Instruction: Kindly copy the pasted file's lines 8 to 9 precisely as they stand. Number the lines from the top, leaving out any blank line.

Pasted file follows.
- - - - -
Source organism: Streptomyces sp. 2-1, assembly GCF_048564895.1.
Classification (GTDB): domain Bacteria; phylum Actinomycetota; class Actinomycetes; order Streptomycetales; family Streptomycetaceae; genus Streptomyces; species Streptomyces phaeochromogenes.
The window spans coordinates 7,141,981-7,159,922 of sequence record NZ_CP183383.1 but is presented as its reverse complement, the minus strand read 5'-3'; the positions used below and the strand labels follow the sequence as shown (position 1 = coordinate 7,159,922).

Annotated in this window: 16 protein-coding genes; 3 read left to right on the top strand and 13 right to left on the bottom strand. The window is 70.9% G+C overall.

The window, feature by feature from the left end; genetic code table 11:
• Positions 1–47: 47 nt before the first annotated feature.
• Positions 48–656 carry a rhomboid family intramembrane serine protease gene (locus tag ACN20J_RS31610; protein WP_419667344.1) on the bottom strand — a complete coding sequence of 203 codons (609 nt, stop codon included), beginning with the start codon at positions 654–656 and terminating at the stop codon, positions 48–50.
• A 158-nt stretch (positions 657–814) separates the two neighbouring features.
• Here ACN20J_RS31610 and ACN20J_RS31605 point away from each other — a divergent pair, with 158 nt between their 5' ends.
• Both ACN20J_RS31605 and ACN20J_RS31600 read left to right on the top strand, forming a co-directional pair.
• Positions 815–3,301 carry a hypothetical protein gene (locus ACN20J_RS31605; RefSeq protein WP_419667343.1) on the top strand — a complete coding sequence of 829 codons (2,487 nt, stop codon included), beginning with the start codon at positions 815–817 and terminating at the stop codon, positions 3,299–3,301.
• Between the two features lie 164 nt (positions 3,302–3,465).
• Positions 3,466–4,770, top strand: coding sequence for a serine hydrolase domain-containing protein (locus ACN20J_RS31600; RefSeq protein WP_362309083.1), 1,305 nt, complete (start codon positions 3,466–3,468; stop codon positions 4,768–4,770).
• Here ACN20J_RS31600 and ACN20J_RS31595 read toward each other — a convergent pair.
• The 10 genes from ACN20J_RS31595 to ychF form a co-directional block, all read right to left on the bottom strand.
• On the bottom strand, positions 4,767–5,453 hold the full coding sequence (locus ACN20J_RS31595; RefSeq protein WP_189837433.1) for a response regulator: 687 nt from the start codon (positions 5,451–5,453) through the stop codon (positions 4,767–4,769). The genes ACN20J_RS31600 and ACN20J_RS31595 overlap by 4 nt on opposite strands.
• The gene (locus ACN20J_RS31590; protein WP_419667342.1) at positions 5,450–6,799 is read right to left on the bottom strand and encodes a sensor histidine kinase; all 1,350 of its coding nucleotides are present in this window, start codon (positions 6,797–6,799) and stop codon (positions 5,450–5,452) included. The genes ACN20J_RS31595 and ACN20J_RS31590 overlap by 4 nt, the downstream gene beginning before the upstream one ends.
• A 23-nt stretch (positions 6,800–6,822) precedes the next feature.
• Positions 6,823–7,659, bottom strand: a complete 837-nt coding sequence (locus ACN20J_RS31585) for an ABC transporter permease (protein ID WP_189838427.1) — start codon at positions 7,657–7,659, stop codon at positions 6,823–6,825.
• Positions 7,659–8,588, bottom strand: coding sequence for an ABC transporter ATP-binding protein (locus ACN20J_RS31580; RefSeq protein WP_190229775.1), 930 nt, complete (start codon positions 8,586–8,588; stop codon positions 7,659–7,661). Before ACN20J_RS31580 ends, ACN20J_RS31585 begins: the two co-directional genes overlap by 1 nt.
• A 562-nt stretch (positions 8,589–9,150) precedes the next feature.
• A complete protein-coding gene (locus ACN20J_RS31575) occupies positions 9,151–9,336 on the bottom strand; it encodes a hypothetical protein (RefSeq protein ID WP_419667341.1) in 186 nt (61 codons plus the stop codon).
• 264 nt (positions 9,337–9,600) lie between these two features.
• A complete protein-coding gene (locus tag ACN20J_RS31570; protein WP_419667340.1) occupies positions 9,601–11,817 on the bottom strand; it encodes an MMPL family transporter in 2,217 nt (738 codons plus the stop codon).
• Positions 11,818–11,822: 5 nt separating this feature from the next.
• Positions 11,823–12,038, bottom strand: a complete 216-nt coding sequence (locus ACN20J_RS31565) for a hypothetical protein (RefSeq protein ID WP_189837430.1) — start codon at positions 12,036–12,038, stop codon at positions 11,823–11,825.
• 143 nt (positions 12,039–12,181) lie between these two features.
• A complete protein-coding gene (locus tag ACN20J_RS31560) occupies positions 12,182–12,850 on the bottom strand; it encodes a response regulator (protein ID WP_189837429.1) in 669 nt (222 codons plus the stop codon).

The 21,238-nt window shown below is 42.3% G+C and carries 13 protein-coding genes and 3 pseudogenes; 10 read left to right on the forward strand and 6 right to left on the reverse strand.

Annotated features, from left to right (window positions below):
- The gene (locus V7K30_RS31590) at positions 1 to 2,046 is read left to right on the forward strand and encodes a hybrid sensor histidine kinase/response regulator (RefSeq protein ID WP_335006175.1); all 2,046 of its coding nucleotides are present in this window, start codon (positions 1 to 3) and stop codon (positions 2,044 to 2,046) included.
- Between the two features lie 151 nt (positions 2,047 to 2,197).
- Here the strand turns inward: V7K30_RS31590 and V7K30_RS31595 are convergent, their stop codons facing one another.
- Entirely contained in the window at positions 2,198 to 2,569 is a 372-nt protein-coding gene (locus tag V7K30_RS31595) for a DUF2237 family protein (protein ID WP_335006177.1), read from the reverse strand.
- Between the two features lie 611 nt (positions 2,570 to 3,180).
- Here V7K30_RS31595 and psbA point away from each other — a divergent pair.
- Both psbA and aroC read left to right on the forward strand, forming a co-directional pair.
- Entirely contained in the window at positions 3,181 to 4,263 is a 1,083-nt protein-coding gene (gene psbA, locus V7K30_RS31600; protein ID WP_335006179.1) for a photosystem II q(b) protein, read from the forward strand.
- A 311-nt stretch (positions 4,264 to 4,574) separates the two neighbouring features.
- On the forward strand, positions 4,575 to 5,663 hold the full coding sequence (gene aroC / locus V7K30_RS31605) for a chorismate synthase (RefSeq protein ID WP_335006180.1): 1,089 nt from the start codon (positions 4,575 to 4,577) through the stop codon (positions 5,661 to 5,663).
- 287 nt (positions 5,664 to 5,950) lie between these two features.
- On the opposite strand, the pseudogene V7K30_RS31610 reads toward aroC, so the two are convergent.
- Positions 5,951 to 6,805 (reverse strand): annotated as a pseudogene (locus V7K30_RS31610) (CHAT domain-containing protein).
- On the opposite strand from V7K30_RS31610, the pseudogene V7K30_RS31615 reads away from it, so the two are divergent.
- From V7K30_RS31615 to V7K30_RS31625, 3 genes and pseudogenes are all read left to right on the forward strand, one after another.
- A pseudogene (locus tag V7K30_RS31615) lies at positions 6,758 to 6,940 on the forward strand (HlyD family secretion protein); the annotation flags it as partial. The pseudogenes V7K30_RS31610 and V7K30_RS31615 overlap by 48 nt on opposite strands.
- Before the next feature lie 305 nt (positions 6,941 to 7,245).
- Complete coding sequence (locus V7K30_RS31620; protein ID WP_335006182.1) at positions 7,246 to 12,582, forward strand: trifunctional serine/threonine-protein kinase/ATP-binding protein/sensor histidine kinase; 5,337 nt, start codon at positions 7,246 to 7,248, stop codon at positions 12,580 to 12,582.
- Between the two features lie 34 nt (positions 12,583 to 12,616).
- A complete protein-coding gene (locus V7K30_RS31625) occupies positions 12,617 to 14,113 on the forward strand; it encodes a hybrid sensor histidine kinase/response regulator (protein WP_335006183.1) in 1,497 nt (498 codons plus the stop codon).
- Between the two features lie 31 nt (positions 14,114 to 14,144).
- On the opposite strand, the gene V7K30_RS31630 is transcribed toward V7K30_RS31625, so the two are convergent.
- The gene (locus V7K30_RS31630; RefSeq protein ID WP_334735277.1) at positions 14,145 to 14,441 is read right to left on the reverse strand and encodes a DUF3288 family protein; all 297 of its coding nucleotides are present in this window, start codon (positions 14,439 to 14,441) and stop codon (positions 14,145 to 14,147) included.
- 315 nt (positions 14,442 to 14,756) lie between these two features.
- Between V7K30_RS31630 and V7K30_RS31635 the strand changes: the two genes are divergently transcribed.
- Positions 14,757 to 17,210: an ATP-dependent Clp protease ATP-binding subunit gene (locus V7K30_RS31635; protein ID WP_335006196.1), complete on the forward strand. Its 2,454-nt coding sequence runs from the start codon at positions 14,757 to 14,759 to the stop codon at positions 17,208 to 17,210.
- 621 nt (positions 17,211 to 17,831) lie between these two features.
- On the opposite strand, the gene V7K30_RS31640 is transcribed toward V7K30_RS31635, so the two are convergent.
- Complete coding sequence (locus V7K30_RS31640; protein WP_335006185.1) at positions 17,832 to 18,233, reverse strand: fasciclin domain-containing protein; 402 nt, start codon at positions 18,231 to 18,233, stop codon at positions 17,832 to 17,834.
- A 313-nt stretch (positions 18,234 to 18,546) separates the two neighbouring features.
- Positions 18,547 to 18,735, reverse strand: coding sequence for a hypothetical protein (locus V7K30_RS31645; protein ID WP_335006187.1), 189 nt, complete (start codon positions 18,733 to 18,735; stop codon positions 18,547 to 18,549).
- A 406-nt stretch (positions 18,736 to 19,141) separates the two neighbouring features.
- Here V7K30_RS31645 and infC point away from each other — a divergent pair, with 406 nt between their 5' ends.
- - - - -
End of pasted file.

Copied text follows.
• A 158-nt stretch (positions 657–814) separates the two neighbouring features.
• Here ACN20J_RS31610 and ACN20J_RS31605 point away from each other — a divergent pair, with 158 nt between their 5' ends.